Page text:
Don't mistake the map for the landscape.
mafketis 23 | 7,781
11 May 2018 #18
When the Roma eventually get their own state

Please, they are totally incapable of achieving (or maintaining) a state. They can't organize at any level higher than the extended family (or caste, if you will).

The Soviets tried to settle them and essentially failed.
kaprys 2 | 2,116
11 May 2018 #19
Gypsies are nomads. Or at least they were.
Have they ever wanted their own state?
Their customs and traditions make their own identity regardless of where they live.
Not sure where and when I read it but British travellers and Polish Gypsies are different peoples. And there are a lot of Polish Gypsies that look Indian enough to me.
delphiandomine 83 | 17,866
11 May 2018 #20
Have they ever wanted their own state?

They might have got one post-WW2 if it wasn't for the genocide carried out on them. It would've made a lot of sense to move them into a state carved out of Eastern Slovakia, Eastern Hungary and that bit of Ukraine that borders both of them - although I suspect that it would be comparable to Kosovo today and probably would be a Russian protectorate.
kaprys 2 | 2,116
11 May 2018 #21
The Holocaust of the Roma people is yet another forgotten piece of history.
I watched a documentary about it once - Nazis had to find an excuse why they would exterminate Gypsies though they were related to Indians and the Aryan race - they claimed Gypsies had mixed too much with non-Aryans
mafketis 23 | 7,781
11 May 2018 #22
It would've made a lot of sense to move them into a state carved out of Eastern Slovakia, Eastern Hungary and that bit of Ukraine

It would be an immediate failed state without non-Romany to actually run things. Traditional Romany culture (like orthodox Jewish culture) needs a host because there's too many things necessary to keep a society going that they won't do because they're too concerned with nonsense like ritual purity and maintaining tradition rather than improving their lives materially.

A better long term plan would have been to carve out a not too bad part of the Soviet union with compulsory bilingual education for a few generations.
delphiandomine 83 | 17,866
11 May 2018 #23
The Holocaust of the Roma people is yet another forgotten piece of history.

Yes, weren't they also the biggest victims in terms of percentage killed?

to carve out a not too bad part of the Soviet union with compulsory bilingual education for a few generations.

That could also have worked, especially if they had Russian administrators to ensure that the state functioned. They could implement Roma in administrative positions over time, similar to what happened in Kosovo. The question is how they would function post-dissolution of the USSR, but again, with the Russian military there to help, maybe they could have had a functioning state. I think though, realistically, expecting them to have anything better than modern day Kosovo is a step too far.

I know of one place where the Czechs have mostly succeeded with them, but that was through encouraging their traditional view of the world to do things for the better - for instance, they encouraged male Roma leaders to not allow prostitution in their communities through some very specific targeted education. The Roma men responded positively, and they managed to drive out German sex tourists.
kaprys 2 | 2,116
11 May 2018 #24
Gypsy prostitutes? Wouldn't they be totally ostracised?
delphiandomine 83 | 17,866
11 May 2018 #25
They were essentially being used as sources of income by the community, it seems. That's why it was so effective to get through to the male leaders, because they had both the ability to stop the exploitation of women, but also the ability to physically put a stop to the German sex tourists turning up in their area.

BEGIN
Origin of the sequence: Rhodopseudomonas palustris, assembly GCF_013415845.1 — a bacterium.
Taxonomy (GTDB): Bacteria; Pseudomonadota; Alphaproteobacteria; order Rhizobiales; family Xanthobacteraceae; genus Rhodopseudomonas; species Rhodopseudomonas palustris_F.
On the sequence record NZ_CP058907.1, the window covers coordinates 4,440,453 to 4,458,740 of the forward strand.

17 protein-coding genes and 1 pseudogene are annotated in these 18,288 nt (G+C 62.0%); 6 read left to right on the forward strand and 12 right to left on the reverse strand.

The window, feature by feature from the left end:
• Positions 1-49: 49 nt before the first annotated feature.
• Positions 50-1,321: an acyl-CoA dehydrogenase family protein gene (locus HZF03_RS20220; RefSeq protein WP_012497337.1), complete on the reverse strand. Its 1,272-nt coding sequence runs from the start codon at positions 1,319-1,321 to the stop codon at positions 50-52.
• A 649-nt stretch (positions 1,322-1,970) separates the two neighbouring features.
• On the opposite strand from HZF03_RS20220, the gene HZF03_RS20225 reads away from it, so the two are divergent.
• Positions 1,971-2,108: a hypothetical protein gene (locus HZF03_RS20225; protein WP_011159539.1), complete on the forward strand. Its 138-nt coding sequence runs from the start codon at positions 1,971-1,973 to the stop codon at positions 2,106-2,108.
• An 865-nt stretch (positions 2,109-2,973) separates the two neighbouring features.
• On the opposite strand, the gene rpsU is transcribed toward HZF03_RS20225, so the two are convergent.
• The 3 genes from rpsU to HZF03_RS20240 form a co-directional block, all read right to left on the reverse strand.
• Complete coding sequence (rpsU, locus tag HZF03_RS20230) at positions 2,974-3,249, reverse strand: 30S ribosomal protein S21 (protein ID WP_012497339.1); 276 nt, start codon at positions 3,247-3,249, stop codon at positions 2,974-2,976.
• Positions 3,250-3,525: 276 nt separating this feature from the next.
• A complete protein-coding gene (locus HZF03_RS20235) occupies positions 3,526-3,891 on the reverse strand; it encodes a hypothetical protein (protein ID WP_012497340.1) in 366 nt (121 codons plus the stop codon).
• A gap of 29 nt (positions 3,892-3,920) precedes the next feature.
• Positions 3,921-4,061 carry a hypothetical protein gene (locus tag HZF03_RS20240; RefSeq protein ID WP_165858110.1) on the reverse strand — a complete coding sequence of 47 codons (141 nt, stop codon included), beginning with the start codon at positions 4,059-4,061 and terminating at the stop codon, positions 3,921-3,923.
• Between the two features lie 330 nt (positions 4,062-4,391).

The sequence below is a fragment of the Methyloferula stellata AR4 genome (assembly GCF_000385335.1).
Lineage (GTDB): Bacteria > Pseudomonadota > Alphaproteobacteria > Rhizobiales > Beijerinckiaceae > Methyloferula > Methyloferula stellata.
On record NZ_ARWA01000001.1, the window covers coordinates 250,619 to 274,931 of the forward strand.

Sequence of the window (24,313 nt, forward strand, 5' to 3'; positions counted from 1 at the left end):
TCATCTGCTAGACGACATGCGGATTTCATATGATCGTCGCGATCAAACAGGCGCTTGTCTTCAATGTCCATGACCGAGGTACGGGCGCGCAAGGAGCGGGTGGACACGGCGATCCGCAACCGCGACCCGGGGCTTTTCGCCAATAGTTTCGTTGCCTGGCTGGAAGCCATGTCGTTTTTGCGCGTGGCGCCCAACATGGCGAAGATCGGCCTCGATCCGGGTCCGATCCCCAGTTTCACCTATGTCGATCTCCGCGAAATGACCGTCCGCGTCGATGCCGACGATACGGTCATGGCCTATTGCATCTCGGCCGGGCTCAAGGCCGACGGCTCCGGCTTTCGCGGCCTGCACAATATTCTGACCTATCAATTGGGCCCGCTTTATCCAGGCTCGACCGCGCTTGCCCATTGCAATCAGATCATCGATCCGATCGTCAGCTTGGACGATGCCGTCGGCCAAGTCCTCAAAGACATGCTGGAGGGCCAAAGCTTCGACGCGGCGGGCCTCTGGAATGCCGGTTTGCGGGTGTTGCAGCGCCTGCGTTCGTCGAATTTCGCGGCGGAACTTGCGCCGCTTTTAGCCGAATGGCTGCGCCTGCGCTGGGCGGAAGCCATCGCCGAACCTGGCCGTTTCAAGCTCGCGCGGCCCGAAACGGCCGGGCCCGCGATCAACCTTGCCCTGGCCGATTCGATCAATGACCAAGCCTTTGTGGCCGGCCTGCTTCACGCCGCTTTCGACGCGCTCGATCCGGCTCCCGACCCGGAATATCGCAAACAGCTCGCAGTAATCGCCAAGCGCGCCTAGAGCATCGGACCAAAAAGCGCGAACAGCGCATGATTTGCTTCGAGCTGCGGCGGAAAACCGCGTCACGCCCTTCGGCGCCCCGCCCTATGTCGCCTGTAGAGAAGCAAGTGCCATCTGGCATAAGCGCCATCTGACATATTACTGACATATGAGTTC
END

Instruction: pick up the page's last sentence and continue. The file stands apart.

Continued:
Apparently it worked because the male leaders in the area saw the benefit from stopping sex tourism and encouraging the Czech state to subsidise them instead, but it wouldn't work everywhere.
mafketis 23 | 7,781
11 May 2018 #26
Gypsy prostitutes? Wouldn't they be totally ostracised?

Not necessarily. The thing to remember about gypsies is they have something like a caste system and some of them support themselves partly from prostitution with non-gypsies.

Once in Bucharest in the middle of the street in summer I saw an adult gypsy woman very obviously prostituting a young girl (barely a teen) to someone in a car. Very unsettling. People with weak nerves don't necessarily want to know how gypsy cultures work...
kaprys 2 | 2,116
11 May 2018 #27
I know even premarital sex is an issue - for women.
That often results in teenage pregnancies.

What you saw was unthinkable ...
mafketis 23 | 7,781
11 May 2018 #28
Gypsies like lots of kids, a teenage pregnancy isn't a problem...
kaprys 2 | 2,116
11 May 2018 #29
I used to know a Polish Gypsy couple in London ... what I know about Gypsies is what I know from them. She was half Polish and didn't look Gypsy even though she wore long dresses and her long her up.At first I thought she was a Polish woman with an Indian/Pakistani husband. Until he spoke fluent Polish to me.

They had only two children. She laughed the nurses at hospital were surprised when she gave birth to her first child - she was already eighteen which was rather late for a Gypsy woman

They were pretty serious about their traditions, though. No premarital sex, long dresses, separate tables for men and women at weddings etc.
I see a mixed Polish-Gypsy couple where I live but they're kind of progressive. She wears jeans. He doesn't mind being seen with his wife as they walk their children to school.
delphiandomine 83 | 17,866
11 May 2018 #30
I think the Polish Roma are culturally a bit different to the Czecho-Slovak ones though? It would explain why they had no problems with pimping out their own (or at least, pimping out Roma from poorer places than the Czech Republic - I don't think their origin was established, only that they were visibly Roma) - whereas in Poland, it would be a huge no-no.

I have also seen other interviews where Roma representatives have said they are happy in Poland and feel very integrated,

I've read in a few places that the Polish Roma mostly well integrated with the exception of the school system (there's a lot of discrimination towards them if they can't speak Polish when they start school), but the problems are more with the very poor Romanian Roma that have no means of supporting themselves in Poland. There was a situation in Wrocław a few years ago with Romanian Roma who were living in a shanty town, but from what I know, the Polish Roma essentially ignored them and wanted nothing to do with them.

Are there any Polish Roma ghettos like the horror of Lunik IX in Kosice or Predlice in Usti nad Labem?